Surrey crash victim waits 2 hours for ambulance before family forced to take her to hospital
Rajan Maria spent two hours sitting in her wrecked vehicle with a firefighter holding her neck straight on Wednesday night, before her family gave in and drove her to the hospital herself when an ambulance never arrived.
Now, her family is calling for answers about how something like this could have happened.
“It was very bad … She was crying, she was totally in shock,” her husband Varun said.
“It’s hard when your loved one is in the car and the car is totally smashed, and you’re not able to help her get out of the car. You feel helpless in that moment.”
Rajan’s vehicle was T-boned in the intersection of 142 Street and 109 Avenue in Surrey around 8 p.m.
Firefighters were on the scene within minutes, and used the jaws of life to remove her vehicle’s door, but didn’t want to move her because of possible spinal injury.
But as the clock ticked down, no paramedics arrived.
“I was upset, I was totally scared. I was not able to think at that moment what was happening around me, why (is the) ambulance not here,” he said.
Neighbour Genevieve Burrows was working at home when she heard the crash and ran outside to see what was going on.
“It was a wreckage. The car is a write-off, air bags were deployed — it was just awful,” she said.
As the wait for an ambulance approached two hours, she said she heard over one of the first responder’s radios that the crash was still fifth in the priority queue for transport.
“I can’t imagine what that must have been like for the family. All of a sudden you get the information that you have to wait, you’re fifth in line, you’ve already waited two hours,” she said.
“What does that mean for the family? You’re then faced with making a decision.”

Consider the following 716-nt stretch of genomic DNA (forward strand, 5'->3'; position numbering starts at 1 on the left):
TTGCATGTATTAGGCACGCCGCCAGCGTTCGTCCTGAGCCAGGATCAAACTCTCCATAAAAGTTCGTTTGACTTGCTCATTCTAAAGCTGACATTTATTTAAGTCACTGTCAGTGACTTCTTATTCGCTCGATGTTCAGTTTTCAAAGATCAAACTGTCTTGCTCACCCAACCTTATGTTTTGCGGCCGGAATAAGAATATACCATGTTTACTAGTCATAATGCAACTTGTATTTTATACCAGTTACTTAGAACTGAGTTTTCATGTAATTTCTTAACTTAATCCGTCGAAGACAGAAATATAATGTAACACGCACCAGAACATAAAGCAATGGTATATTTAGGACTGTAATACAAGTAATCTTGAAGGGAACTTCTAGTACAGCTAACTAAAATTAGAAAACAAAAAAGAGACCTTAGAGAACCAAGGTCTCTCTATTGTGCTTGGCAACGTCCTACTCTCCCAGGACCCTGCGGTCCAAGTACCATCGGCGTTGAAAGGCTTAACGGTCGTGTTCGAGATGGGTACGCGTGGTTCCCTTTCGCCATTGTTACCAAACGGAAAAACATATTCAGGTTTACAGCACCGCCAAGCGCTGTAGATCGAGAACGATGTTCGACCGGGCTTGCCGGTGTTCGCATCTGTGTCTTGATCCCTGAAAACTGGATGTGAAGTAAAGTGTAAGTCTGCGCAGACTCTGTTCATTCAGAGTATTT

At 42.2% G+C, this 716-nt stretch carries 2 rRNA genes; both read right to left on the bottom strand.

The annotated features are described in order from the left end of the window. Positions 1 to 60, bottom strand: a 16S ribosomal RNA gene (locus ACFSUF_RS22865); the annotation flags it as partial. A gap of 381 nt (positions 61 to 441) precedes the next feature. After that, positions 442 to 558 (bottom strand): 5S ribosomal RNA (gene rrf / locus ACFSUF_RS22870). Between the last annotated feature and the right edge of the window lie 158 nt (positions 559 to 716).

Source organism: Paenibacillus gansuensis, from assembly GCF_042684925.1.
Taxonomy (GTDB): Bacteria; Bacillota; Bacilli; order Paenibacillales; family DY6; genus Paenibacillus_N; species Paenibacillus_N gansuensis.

At that point, firefighters told the family they would be better off transporting Rajan to hospital themselves.
Without the benefit of a neck brace or C-spine stabilize equipment, firefighters helped slowly and carefully move Rajan from her wrecked vehicle to another family members’ car, then gave the family instructions on how to transport her as safely as possible to the hospital.
“It very scary scene for all of us because at that time we didn’t know how bad the injuries were,” Varun said.
Health Minister Adrian Dix said B.C. recorded the third-highest number of ambulance calls in the province’s history on Wednesday, but acknowledged it didn’t excuse the situation the Marias found themselves in.
“This is obviously not what we want to see happen. We’re very concerned about the results and the consequences for this family, with the stress involved but also the physical pain involved in it.”
Rajan, a 34-year-old mother of two, is now recovering at home — in pain but without any permanent damage to her neck or spine.
Global News contacted BC Emergency Health Services to ask how a situation like this could have happened, but did not receive a reply by deadline.
It’s a question the Maria family, and those who witnessed the crash’s aftermath, are still left grappling with.
“No British Columbian should have two hours, and in the end they still didn’t show up,” Burrows said.
“At the end of the day it is the B.C. government’s job to ensure they have the resources available to transport patients. This is their job, and they failed.”